Our Government

Algonquin Woodland Metis Anishinabek Tribe (AWMAT) operates as do all other tribes in our core foundation structure. As such, we have our own laws and government, and exercise our many significant rights of self governments under the U.S Constitution as well as Canadian and United Nations “Law”, which have its roots from our own sovereignty.

We are a sovereign nation with legal authority and responsibility for our people and lands. states are completely excluded in dealing with our tribe. In fact, The Federal Government has the responsibility for the protection of our tribe and our properties, including protection from encroachments by the states and their citizens.

Tribal governments such as ours exercise a form of governmental immunity that is comparable to the immunity of states, local governments and the federal government. Like the federal government, tribal governments retain limited immunity in order to protect government funds and discretionary governmental functions.

In Worcester v. Georgia (1832), U.S. Supreme Court Chief Justice John Marshall wrote that the Indian nations were “distinct, independent political communities retaining their original natural rights.”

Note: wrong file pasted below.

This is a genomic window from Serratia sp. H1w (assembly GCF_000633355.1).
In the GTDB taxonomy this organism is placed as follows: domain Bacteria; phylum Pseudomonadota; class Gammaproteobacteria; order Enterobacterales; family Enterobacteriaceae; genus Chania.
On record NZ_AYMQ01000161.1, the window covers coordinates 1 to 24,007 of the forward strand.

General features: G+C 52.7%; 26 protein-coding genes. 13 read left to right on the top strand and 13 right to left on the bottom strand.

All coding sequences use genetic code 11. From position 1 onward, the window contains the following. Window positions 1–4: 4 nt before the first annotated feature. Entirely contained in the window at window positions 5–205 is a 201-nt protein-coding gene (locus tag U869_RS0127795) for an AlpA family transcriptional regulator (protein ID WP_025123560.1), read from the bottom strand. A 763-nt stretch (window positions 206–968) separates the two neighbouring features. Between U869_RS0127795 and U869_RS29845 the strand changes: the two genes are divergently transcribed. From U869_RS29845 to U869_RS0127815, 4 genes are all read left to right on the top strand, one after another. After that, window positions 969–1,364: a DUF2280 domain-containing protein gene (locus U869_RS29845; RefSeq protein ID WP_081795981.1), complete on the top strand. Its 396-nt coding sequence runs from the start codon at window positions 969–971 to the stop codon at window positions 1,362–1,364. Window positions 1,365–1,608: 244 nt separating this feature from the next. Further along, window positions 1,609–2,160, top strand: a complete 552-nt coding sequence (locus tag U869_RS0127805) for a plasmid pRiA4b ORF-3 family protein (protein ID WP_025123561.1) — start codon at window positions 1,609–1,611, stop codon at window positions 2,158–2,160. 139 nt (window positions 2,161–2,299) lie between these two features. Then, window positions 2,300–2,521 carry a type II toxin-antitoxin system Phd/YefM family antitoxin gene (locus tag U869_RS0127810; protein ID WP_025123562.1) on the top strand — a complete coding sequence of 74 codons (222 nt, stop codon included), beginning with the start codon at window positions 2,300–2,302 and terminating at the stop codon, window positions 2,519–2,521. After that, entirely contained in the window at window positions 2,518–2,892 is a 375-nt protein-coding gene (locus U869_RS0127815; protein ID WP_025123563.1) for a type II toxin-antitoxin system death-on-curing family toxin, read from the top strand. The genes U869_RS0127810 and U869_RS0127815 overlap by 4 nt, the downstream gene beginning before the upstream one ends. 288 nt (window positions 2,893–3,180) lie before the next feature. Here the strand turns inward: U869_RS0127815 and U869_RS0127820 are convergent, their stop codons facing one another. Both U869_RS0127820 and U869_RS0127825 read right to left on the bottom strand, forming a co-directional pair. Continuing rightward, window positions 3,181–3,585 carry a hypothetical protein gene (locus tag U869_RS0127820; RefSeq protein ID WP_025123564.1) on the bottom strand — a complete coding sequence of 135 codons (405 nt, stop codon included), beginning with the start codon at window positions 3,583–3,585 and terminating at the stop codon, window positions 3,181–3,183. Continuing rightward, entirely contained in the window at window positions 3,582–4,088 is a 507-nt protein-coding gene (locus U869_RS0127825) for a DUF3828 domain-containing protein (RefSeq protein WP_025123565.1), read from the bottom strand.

In this regard, we as do all tribal governments have the power to tax, to pass our own laws and to have our own courts and other such systems within our government… and we do!

We have established three Branches of Government: the Legislature, the Judiciary and the Executive Departments. 

  • Our Sachem (Chief) holds the executive power in the tribe.  ,
  • An elected, President.
  • An elected Vice-President
  • An elected Governor
  • Elected Chair’s for various Round-Table Committee’s
  • Council of Elders, consisting of seven tribal members. All legislative and executive powers of the Tribe not granted to the Council of Elders are vested with the Tribal Council. The Council of Elders oversees judicial matters and the Tribe’s cultural integrity. The Council of Elders also exercises legislative powers with respect to tribal membership and enrollment. 
  • A Tribal Council, which holds the legislative power. Tribal Council and shall consist of a Chairman, Vice Chairman and nine members to be chosen by popular votes.
  • A tribal court system handles disputes between tribal members, as well as some disputes between members of the tribe and non-members. The Tribal Court adjudicates on all non-gaming matters.  Family Court, Justice Court, Criminal Court, Traffic Division, Patrol Division and Enterprise Security. Together we enforce Tribal Ordinances.

It’s important to note that tribes, contractors, and employees  of tribes are deemed to be agents of the federal government for the purposes of the FTCA (Federal Tort Claims Act) when a tribal government program operates with federal dollars, as we do.